All the challenge you'd ever want — and Mt. Hood views
Photogenic and majestic, Mt. Hood is one of the iconic spots (and images) in Oregon. In the mountain-biking world, Surveyors Ridge occupies a similar status – along with the likes of the NUT and the McKenzie River Trail, it’s one of the routes that define single-track riding in the state. And for good reason: besides all the goodies you’d expect from an epic trail itself, it gives you some of the most fantastic views of Mt. Hood you can find – you’ll see the peak from angles most people will never experience.
The trail is like an all-you-can-eat buffet of your favorite riding: lung-busting climbs, rolling traverses through alpine meadows full of wildflowers, and a rocket descent down to the finish that will test your mettle. The highlight, though, is the unparalleled views of the back side of Mt. Hood.
You can do Surveyors Ridge as a one-way or out-and-back, but we’ve set it up as a loop for you, incorporating the Dog River Trail too. To get started, park your vehicle at the Oak Ridge trailhead just off Smullin Dr. on the east side of Highway 35 near Parkdale. You’ll begin with an easy warm-up spin, heading south on the highway toward the Dog River trailhead. Highway 35 has generally decent shoulders, and this is a regularly trafficked stretch for road bikes, too, so motorists are used to seeing riders.
Once you hit the Dog River Trail – just over 4 miles up the road, where it curves west – you get an easy break-in period… right until you hit the switchbacks. Inhale plenty of that high-mountain, forest-scented air; you won’t really have much choice, so enjoy it. But the terrain gives you a great preview of the rest of your ride: after the trail levels out a bit and the climb becomes a bit more Zen, you plunge deep into the forest, with lush ferns and scattered flowers on the forest floor and towering Douglas fir trees rising to the sky all around you.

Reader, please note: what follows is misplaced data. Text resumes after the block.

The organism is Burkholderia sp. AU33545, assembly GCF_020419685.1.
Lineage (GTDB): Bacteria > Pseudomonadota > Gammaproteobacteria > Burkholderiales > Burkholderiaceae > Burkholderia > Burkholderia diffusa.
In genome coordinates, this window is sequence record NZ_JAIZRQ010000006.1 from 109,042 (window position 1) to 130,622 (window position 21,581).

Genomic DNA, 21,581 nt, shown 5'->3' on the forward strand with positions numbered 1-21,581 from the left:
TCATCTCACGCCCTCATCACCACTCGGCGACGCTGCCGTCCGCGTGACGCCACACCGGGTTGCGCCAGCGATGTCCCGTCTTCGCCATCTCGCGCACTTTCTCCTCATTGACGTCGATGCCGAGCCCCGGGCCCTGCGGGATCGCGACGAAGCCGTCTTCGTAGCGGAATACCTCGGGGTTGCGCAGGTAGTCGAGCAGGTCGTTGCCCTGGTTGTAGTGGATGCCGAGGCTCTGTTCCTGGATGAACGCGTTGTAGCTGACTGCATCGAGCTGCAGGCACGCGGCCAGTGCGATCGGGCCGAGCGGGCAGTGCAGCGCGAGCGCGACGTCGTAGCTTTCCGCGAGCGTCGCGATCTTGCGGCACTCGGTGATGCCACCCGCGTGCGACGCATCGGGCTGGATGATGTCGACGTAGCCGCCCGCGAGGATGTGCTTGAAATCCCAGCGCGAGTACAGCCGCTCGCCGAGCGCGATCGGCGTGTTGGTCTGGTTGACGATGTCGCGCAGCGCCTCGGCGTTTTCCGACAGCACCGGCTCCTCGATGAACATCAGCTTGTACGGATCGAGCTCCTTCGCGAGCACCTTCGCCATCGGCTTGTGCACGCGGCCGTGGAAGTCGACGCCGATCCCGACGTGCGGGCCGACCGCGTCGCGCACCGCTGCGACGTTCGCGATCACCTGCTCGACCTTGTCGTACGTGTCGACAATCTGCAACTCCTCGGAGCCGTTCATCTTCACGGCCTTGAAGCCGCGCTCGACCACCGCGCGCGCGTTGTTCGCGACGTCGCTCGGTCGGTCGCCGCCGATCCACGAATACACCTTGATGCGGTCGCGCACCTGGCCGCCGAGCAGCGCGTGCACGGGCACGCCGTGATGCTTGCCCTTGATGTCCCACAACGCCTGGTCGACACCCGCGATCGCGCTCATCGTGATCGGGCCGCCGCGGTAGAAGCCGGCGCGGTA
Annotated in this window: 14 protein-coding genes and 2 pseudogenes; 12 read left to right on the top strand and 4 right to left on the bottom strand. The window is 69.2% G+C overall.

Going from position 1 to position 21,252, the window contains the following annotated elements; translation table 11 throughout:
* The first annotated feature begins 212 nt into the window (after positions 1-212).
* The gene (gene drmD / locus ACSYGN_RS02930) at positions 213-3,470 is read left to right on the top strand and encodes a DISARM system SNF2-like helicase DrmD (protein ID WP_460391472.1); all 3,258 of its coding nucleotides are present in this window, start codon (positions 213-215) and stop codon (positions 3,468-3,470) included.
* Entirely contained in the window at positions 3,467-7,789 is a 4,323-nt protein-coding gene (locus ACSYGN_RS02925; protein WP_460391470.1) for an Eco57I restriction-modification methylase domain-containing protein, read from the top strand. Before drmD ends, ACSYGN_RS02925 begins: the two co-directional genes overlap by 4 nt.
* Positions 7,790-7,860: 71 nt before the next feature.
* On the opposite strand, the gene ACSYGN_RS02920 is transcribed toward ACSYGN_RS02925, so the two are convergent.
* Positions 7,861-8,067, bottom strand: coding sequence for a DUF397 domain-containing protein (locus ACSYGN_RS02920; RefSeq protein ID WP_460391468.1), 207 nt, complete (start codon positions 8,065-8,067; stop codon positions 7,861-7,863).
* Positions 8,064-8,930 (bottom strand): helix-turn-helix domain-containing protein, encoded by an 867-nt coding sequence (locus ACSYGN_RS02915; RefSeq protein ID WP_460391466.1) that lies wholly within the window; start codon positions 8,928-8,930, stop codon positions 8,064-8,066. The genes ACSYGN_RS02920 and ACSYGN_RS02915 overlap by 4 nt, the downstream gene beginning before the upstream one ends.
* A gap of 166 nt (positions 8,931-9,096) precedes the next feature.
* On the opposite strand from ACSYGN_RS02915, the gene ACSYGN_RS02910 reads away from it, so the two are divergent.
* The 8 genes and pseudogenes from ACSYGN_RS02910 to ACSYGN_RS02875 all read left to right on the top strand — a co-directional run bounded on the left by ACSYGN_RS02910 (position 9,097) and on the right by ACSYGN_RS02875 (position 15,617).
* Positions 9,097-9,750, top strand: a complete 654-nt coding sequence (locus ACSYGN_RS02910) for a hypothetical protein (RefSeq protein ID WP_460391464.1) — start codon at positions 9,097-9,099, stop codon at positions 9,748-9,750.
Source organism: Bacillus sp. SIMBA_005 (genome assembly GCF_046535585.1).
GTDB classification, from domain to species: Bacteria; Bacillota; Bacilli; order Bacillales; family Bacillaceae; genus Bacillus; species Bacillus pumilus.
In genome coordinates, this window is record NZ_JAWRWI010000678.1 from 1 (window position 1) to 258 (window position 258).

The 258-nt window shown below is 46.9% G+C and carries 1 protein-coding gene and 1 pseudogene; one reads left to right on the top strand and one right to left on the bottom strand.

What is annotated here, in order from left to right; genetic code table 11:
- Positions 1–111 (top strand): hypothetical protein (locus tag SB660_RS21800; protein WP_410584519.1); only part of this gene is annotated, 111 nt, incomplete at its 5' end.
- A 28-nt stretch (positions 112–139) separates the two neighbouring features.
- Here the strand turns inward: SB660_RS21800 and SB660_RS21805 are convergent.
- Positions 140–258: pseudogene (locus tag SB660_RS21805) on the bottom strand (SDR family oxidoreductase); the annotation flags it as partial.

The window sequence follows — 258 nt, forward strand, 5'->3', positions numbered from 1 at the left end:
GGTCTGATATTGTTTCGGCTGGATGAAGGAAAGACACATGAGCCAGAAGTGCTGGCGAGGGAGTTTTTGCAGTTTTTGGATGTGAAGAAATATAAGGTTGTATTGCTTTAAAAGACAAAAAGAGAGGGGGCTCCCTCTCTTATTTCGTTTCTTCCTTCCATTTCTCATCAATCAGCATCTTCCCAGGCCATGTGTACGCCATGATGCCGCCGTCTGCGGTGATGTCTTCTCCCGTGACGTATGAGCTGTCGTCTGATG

Find your rhythm and tune in to your surroundings. The sense of splendid isolation is exhilarating, and you’ll start to feel that endorphin high. And that’s a good thing, because you’re not close to being done working. Cross a small bridge over the Dog River, and then set to work earning the descent you’re going to get later on. Between miles 6 and 10, pick up 1,600 feet, at grades that are regularly 10-percent-plus, and occasionally hit 20 percent and more. Stay strong, because about the time you think your legs are going to explode, here comes a pleasant descent through forest that’s thick with firs and pines, letting you catch back up to yourself like a mid-morning coffee. As you tackle one final upward push, be on the lookout for people riding the trail the other way – if they’re coming, they’ll be coming fast.
The end of the Dog River climb brings you to the Surveyors Ridge trail. After a short segment of Road 1720, use the Super Connector trail to reach the ridgelineSurveyors is named for, and get ready to be wowed. The trail dips, swoops and rises like the open ocean in a storm, and be sure not to miss opportunities to stop and smell the wildflowers – and get that frame-worthy shot of Mt. Hood bracketed by massive timber. At the crest of a short climb at mile 18.5, take a break to wander out to an old fire lookout; from here you can often see the volcanic lineup of Cascade Range peaks stringing north on the Washington side of the Columbia River.
OK, time to change riding modes: set your dial to DzNerves of Steel.dz Go for the gusto on a drop down and across jagged basalt; you’re going to be tested here, and so will your rims. While you’re holding on for dear life, you need to also pay attention so you don’t miss the left turn onto the Oak Ridge descent; this is actually an opportune time to take a little break to let your hands and arms rest, and your brakes to cool –because it’s just about to get even better. If you love – really love – descending, get ready for a new romance. This brief but heart-throbbing drop will either have you laughing crazily, or screaming like a little kid on a roller-coaster. Enjoy the switchbacks, which were blasted out of the hillside with dynamite. And if you’re really in the zone, see if you can make it all the way to the bottom without putting a foot down. Most can’t.
Once you survive the plunge you get a little dessert, in the form of a stretch that serpentines through the valley floor before you return to your car.
Time to take a breath, take stock… that was one stupendous ride. Do you even remember the views of Mt. Hood?